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18 July — the day Nelson Mandela was born — the Nelson Mandela International Day.

Take Action! Inspire Change

NMF Photo/Matthew Willman

Every year on 18 July — the day Nelson Mandela was born — the UN joins a call by the Nelson Mandela Foundation to devote 67 minutes of time to helping others, as a way to mark Nelson Mandela International Day.

For 67 years Nelson Mandela devoted his life to the service of humanity — as a human rights lawyer, a prisoner of conscience, an international peacemaker and the first democratically elected president of a free South Africa.

How the Day came about

In November 2009, the UN General Assembly declared 18 July “Nelson Mandela International Day” in recognition of the former South African President’s contribution to the culture of peace and freedom.

General Assembly resolution A/RES/64/13 recognizes Nelson Mandela’s values and his dedication to the service of humanity, in the fields of conflict resolution, race relations, the promotion and protection of human rights, reconciliation, gender equality and the rights of children and other vulnerable groups, as well as the upliftment of poor and underdeveloped communities. It acknowledges his contribution to the struggle for democracy internationally and the promotion of a culture of peace throughout the world.

Nelson Mandela Rules

In December 2015, the General Assembly decided to extend the scope of Nelson Mandela International Day to also be utilized in order to promote humane conditions of imprisonment, to raise awareness about prisoners being a continuous part of society and to value the work of prison staff as a social service of particular importance.

General Assembly resolution A/RES/70/175 not only adopted the revised United Nations Standard Minimum Rules for the Treatment of Prisoners, but also approved that they should be known as the “Nelson Mandela Rules” in order to honour the legacy of the late President of South Africa, who spent 27 years in prison in the course of his struggle referred to above.

 

It is easy to break down and destroy. The heroes are those who make peace and build.

– Nelson Mandela

What have the unions ever done for us?

THOUSANDS OF PRISON OFFICERS HOLD MEETINGS

The POA National Executive Committee have instructed its membership in England and Wales to hold meetings outside their respective Prisons to discuss Prison Reform after NOMS management failed to consult on how prisoners are supervised during their sentence.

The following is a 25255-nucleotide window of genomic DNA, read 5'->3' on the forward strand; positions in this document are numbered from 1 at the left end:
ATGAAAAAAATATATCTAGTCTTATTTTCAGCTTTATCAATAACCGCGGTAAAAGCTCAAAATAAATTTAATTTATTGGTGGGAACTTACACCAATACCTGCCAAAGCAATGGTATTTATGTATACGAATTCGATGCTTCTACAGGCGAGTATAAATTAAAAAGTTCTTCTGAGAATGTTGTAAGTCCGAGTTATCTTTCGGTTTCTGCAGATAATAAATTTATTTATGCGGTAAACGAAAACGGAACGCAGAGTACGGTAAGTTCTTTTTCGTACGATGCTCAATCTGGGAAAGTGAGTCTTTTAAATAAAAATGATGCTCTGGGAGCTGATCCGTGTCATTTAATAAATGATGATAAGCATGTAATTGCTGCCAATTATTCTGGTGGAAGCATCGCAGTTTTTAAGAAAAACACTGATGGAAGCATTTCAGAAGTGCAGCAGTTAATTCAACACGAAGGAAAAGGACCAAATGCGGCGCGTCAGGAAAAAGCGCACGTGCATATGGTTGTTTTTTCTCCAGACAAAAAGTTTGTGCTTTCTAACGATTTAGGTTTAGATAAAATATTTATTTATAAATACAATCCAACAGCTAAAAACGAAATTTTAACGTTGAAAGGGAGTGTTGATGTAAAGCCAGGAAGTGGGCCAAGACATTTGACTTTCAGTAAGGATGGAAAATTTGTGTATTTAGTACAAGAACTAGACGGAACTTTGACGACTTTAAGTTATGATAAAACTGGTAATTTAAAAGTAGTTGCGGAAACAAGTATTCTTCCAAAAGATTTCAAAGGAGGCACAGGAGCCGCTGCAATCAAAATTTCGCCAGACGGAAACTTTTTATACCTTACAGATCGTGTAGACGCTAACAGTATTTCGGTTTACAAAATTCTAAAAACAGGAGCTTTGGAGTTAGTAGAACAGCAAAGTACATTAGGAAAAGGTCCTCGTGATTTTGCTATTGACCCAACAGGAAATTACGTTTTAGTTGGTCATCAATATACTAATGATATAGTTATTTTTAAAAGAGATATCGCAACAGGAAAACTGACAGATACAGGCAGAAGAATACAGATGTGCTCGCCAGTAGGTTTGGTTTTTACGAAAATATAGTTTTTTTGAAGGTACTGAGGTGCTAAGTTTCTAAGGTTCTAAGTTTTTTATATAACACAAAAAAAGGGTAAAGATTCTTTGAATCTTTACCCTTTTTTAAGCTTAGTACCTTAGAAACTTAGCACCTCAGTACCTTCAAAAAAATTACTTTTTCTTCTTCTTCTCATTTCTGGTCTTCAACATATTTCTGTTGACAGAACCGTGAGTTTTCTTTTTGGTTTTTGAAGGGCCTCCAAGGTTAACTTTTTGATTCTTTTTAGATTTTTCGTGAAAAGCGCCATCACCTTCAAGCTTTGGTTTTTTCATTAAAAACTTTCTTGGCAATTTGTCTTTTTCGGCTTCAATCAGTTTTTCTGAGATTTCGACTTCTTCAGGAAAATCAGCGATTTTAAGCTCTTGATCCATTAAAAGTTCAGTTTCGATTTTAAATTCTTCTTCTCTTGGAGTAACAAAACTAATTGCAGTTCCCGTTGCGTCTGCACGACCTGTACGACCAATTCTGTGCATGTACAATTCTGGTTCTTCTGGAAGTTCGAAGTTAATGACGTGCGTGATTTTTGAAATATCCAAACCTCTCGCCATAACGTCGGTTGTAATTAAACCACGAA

The meetings have been described by Senior Management as “unlawful Industrial Action”, which the POA have refuted.

Miami Five Freedom Tour is Coming to Manchester

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Thursday 14 July, 6.30pm at Manchester Town Hall.  Hear first hand from René and Gerardo who spent 16 years in US jails for trying to stop terrorist attacks against Cuba.

Gerardo Hernández and René Gonzalez are visiting the UK to thank campaigners for their solidarity and support through 16 years in American prisons.  Gerardo and René are two of the Miami Five who received very harsh and unjust jail sentences after infiltrating Florida-based groups responsible for violent actions and bombing campaigns against Cuba.

They will be speaking at a public meeting about their time in jail, how international solidarity helped them, the current situation with US-Cuba relations, and why solidarity with Cuba is just as important as ever while the US blockade remains in place.

They will be joined at the meeting by speakers including Interim Mayor of Greater Manchester Tony Lloyd, Angela Rayner MP, Bob Oram from the Cuba Solidarity Campaign and UNISON North West Regional Convenor Paula Barker.

It promises to be an informative and inspiring event and there’s no need to book.

There is a coach running from Liverpool to the event – call 0207 490 5715 for details.

There is a flyer for the event available here.

Labour leader calls for unity at Durham Miners’ Gala

http://www.bbc.co.uk/news/uk-england-tyne-36750069

Your New Look Local Government Pension

Members Guide to GMPF

members guide to GMPF

Panel Discussion: Transforming Rehabilitation: Reflections Two Years On

Thursday, 7 July 2016 from 17:15 to 19:30
Liverpool John Moores University – The Law School, Redmonds Building Brownlow Hill, Liverpool, L3 5UG

A collaboration between Probation Journal and Liverpool John Moores University

In 2014, a radically new delivery landscape for the delivery of probation services in England and Wales emerged as a result of the Transforming Rehabilitation reforms. This has led to the break-up of what was formerly a unified public body with high risk public protection work retained within the public sector (in a new National Probation Service) and the majority of probation work undertaken in 21 newly contracted and privately managed Community Rehabilitation Companies. The past two years have been marked by a period of unprecedented organisational change as the new structures have been implemented. To coincide with the launch of a special edition of Probation Journal (published by Sage in June 2016 ) this event brings together speakers from the main stakeholders to each discuss, and reflect on, the challenges, contradictions and potential opportunities in the reforms followed by a question and answer session. The event is free and open to all practitioners, academics and interested stakeholders and will be preceded by a wine reception at Liverpool John Moores University.